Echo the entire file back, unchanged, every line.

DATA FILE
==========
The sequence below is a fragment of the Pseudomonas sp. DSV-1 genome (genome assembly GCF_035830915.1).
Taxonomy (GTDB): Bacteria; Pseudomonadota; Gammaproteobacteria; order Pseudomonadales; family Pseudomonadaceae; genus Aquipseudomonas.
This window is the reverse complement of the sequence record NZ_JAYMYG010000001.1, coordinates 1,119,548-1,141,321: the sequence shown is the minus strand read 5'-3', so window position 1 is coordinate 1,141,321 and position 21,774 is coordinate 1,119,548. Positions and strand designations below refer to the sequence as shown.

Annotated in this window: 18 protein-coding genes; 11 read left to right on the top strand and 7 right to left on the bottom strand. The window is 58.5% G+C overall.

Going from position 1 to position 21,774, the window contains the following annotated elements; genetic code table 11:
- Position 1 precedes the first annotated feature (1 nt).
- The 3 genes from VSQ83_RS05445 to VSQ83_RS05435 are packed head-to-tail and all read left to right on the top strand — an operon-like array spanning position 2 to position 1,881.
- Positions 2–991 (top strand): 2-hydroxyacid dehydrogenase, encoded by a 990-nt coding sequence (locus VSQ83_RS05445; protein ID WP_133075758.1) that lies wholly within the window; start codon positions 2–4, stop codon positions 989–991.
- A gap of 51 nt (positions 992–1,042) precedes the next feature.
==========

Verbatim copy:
The sequence below is a fragment of the Pseudomonas sp. DSV-1 genome (genome assembly GCF_035830915.1).
Taxonomy (GTDB): Bacteria; Pseudomonadota; Gammaproteobacteria; order Pseudomonadales; family Pseudomonadaceae; genus Aquipseudomonas.
This window is the reverse complement of the sequence record NZ_JAYMYG010000001.1, coordinates 1,119,548-1,141,321: the sequence shown is the minus strand read 5'-3', so window position 1 is coordinate 1,141,321 and position 21,774 is coordinate 1,119,548. Positions and strand designations below refer to the sequence as shown.

Annotated in this window: 18 protein-coding genes; 11 read left to right on the top strand and 7 right to left on the bottom strand. The window is 58.5% G+C overall.

Going from position 1 to position 21,774, the window contains the following annotated elements; genetic code table 11:
- Position 1 precedes the first annotated feature (1 nt).
- The 3 genes from VSQ83_RS05445 to VSQ83_RS05435 are packed head-to-tail and all read left to right on the top strand — an operon-like array spanning position 2 to position 1,881.
- Positions 2–991 (top strand): 2-hydroxyacid dehydrogenase, encoded by a 990-nt coding sequence (locus VSQ83_RS05445; protein ID WP_133075758.1) that lies wholly within the window; start codon positions 2–4, stop codon positions 989–991.
- A gap of 51 nt (positions 992–1,042) precedes the next feature.